• Bumps
  • Redness
  • Excessive licking
  • Chewing
  • Restlessness
  • Scabs
  • Hair loss
  • Anemia
  • Lethargy from loss of blood

There are times when sores result due to excessive scratching, licking, and chewing. This, in turn, may result in further infection, and so you will have to get your kitty to a veterinarian for a possible antibiotic prescription.

Some felines also suffer from flea allergy dermatitis or flea bite hypersensitivity. Your cat will demonstrate severe itching as a reaction to flea bites.

See Also: Anemia in Cats

How to Treat Fleas on Kittens

Treat Fleas on Kitten

Prompt treatment of fleas on your kittens is vital to increasing their likelihood of surviving this parasitic condition. Aside from the annoying itch flea bites can produce, cat fleas can also transmit other diseases that can pose life-threatening dangers to your fragile kitten.

Before even starting with the flea treatment process, look into the possible infestation on the mother. Even after ensuring that your kittens are free from fleas, mother cats can pass on fleas to her babies in no time.

For the momma cats or for any other older cats in the household, you may refer to the vet for the best kind of conventional flea treatment you may use. As for the kittens themselves, here’s what you can do to help them shake off the infestation:

#1: Bathing and Combing

Before you begin with the flea removal process, it is best to prep the kittens by bathing them first using a mild soap. While this procedure may sound simple, a good bath and an efficient yet gentle combing can help remove fleas from your feline babies.

Although it may not offer a long-term solution, it is still a good option for small and fragile kittens, especially if they are to be moved to a flea-free environment afterward.

You may also need to manually remove the fleas from your little kitties using either your hands, a tweezer, or a flea comb. Because kittens are so tiny and their coat is not that thick, you shouldn’t have a hard time taking out the fleas.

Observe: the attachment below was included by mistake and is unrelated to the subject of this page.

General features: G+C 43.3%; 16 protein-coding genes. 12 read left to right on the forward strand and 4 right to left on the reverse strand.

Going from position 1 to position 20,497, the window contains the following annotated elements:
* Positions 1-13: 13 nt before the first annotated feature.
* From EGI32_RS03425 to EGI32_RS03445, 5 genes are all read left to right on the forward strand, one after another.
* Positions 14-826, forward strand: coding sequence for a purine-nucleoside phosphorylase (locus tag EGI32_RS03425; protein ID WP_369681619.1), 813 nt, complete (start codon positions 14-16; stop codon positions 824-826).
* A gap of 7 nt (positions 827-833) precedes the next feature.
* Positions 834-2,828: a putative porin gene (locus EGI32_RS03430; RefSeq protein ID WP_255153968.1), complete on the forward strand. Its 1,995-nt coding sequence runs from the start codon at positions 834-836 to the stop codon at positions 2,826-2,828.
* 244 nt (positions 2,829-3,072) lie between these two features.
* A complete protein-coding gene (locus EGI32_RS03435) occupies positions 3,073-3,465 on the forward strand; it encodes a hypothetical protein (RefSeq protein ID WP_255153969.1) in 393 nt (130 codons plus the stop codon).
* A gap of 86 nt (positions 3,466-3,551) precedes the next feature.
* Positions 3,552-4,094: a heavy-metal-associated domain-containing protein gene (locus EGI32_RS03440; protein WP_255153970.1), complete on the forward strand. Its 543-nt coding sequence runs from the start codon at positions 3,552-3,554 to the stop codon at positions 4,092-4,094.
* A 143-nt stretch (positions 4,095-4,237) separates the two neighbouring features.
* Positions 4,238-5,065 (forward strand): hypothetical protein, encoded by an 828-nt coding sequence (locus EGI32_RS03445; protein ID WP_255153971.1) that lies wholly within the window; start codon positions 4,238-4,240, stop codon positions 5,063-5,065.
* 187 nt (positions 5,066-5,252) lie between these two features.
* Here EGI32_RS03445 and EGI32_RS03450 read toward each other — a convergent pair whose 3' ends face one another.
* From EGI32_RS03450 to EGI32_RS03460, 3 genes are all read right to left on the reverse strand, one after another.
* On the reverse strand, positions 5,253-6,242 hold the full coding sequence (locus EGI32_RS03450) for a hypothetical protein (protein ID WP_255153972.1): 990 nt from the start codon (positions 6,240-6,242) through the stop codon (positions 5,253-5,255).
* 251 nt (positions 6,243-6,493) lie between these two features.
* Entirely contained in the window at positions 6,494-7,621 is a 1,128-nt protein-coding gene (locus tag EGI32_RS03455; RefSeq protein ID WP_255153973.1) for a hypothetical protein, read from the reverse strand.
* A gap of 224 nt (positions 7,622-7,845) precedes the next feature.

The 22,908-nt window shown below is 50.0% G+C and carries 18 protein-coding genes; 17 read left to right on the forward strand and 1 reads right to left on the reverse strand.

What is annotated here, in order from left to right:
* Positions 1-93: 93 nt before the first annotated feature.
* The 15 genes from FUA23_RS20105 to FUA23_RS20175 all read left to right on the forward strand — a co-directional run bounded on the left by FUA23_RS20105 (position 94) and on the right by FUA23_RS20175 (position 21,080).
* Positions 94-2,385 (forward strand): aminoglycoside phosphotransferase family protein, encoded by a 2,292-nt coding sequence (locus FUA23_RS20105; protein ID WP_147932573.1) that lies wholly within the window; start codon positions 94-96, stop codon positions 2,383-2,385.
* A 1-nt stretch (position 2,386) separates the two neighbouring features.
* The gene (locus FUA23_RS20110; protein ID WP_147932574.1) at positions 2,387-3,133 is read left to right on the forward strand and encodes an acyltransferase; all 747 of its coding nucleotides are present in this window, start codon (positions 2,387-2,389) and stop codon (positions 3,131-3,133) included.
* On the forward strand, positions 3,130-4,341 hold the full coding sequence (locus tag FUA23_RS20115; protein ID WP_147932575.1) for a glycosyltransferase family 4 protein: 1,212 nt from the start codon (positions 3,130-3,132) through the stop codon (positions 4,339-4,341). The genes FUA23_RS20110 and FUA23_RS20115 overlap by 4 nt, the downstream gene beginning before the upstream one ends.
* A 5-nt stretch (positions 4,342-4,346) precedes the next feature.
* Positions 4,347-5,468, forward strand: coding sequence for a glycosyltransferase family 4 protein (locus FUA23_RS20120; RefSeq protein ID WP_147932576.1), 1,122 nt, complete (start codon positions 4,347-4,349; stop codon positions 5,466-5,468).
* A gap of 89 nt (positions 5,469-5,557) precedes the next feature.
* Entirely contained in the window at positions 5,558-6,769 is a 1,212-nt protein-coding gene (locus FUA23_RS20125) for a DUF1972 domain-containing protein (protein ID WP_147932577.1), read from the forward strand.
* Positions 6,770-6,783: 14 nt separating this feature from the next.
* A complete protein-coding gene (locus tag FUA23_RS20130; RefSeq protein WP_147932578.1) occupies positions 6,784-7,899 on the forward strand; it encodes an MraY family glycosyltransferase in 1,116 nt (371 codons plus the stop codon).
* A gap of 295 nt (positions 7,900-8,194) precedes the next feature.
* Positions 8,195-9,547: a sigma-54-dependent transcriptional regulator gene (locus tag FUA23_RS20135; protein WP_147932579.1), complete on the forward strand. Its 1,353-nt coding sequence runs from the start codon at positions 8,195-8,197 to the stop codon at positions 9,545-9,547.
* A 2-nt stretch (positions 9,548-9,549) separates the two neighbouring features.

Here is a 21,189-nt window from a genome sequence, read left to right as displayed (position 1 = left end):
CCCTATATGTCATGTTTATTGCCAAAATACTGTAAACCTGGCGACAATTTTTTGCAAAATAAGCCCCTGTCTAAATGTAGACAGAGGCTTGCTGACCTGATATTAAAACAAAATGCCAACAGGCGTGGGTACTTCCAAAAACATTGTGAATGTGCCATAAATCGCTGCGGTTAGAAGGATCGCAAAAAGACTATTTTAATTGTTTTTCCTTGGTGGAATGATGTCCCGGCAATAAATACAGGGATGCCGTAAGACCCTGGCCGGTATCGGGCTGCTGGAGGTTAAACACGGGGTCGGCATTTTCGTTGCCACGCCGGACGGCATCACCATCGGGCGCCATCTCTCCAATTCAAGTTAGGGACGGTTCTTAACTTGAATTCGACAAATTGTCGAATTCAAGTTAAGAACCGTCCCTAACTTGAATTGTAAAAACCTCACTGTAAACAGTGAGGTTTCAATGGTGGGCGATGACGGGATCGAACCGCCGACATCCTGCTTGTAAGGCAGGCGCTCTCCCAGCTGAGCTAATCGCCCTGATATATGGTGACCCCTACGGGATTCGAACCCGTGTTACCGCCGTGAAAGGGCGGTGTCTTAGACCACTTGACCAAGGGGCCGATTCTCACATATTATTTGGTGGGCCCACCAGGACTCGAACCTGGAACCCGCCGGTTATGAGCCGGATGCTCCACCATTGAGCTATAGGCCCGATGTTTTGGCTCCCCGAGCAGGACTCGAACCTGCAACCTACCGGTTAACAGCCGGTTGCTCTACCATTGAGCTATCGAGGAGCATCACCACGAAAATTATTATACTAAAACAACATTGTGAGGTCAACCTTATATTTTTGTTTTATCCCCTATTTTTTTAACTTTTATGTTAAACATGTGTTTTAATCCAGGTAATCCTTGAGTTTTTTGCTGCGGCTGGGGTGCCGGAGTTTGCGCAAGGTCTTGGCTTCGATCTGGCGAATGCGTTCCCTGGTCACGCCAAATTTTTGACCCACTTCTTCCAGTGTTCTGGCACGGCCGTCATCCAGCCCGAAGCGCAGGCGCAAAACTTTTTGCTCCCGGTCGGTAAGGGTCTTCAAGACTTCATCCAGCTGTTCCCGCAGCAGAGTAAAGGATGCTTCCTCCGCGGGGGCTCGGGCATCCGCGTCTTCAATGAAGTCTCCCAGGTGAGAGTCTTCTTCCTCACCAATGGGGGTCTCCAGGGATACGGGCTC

#2: Environment

Because 90% of developing fleas are found in the environment, places your pets frequent should also be regularly checked for fleas. Beddings and cages need to be washed and vacuumed frequently, especially those that are shared by other animals.

#3: Products

Although there is a wide range of flea control products available in the market, only two ingredients are labelled safe to use in kittens:

  • Nitenpyram: This is an oral insecticide that can eliminate adult fleas and is recommended for use of kittens 8 weeks old and younger. Although its effects last only for 2 days, it can be safely given every 24 hours.
  • Lufenuron: This is an insect growth inhibitor and comes in oral and injectable form. It prevents flea eggs from developing into adult fleas. Labelled safe for use for kittens as young as 6 weeks of age, its effects can last for up to 6 months. Because of its limited effect, lufenuron may not be sufficient to stand alone as a complete flea control treatment.

#4: Homemade Remedies

While over the counter flea remedies are effective in treating fleas, there are some basic steps you can easily follow and ingredients you can find in your homes that can be equally effective in controlling cat flea infestations.

Below are a few homemade remedies for kitten fleas.

  • Flea baths. As a general rule, kittens should only be bathed after they have had their vaccinations. However, kittens with flea infestation are exceptions to this rule. When bathing your kittens, make sure to use a kitten appropriate shampoo, avoid wetting the head, and do it gently and quickly to avoid getting the kittens cold which may result in additional problems.
  • Vaseline. This versatile home remedy can help eliminate fleas by making it easier to remove them from the skin. Dabbing some Vaseline on the skin keeps fleas from jumping off, keeps them on the skin, and makes it a lot easier to pick the fleas up.
  • Alcohol. Another equally versatile substance that is helpful in eliminating fleas is alcohol. Rubbing it on the skin is effective in stunning fleas and makes it a lot easier to pick them up with either your hands or a pair of tweezers. You can also dab the tips of a comb/brush with it.